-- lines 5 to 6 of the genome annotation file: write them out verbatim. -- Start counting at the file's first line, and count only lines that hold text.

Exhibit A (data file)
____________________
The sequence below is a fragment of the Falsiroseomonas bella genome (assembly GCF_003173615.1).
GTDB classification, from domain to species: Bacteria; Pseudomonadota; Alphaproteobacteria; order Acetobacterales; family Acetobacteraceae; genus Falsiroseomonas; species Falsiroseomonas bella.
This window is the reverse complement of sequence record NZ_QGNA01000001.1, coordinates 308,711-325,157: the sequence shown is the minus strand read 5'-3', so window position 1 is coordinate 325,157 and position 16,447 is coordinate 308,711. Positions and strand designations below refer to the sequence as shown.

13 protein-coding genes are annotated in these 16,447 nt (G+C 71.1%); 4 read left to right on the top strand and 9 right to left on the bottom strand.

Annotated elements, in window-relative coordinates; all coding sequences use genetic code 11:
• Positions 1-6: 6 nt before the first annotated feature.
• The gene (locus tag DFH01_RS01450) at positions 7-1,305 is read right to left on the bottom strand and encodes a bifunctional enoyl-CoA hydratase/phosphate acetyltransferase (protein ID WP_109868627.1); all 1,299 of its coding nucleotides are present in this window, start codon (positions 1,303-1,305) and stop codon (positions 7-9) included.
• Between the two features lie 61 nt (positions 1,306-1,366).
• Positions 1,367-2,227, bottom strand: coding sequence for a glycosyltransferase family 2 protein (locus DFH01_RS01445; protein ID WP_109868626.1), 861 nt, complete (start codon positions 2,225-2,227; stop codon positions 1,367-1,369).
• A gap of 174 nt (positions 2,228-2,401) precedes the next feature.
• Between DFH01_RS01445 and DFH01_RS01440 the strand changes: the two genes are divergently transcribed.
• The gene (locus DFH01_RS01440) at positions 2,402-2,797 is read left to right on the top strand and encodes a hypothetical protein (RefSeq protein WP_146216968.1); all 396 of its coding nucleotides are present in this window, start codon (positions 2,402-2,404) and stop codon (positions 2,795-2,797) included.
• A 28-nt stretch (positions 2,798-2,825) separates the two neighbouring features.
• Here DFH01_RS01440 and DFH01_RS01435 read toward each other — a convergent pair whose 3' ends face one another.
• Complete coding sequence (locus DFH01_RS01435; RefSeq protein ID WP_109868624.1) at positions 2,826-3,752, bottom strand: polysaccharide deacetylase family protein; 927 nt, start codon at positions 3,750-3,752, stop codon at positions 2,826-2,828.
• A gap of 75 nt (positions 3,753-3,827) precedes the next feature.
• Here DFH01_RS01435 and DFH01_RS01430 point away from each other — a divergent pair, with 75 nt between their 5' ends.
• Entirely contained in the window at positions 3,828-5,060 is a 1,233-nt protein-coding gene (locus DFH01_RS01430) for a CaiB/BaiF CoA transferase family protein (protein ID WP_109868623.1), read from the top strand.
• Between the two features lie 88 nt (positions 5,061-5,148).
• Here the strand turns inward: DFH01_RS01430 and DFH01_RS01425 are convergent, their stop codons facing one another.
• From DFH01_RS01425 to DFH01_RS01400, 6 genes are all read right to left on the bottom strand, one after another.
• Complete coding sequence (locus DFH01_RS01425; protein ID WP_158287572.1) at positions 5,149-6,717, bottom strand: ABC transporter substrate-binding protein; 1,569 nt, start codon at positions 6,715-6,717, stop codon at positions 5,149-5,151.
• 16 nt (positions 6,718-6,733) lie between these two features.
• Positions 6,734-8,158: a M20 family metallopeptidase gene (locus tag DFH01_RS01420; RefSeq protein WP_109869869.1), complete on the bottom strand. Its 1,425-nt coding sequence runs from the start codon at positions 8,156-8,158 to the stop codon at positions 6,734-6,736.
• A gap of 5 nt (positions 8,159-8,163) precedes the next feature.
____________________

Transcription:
Annotated elements, in window-relative coordinates; all coding sequences use genetic code 11:
• Positions 1-6: 6 nt before the first annotated feature.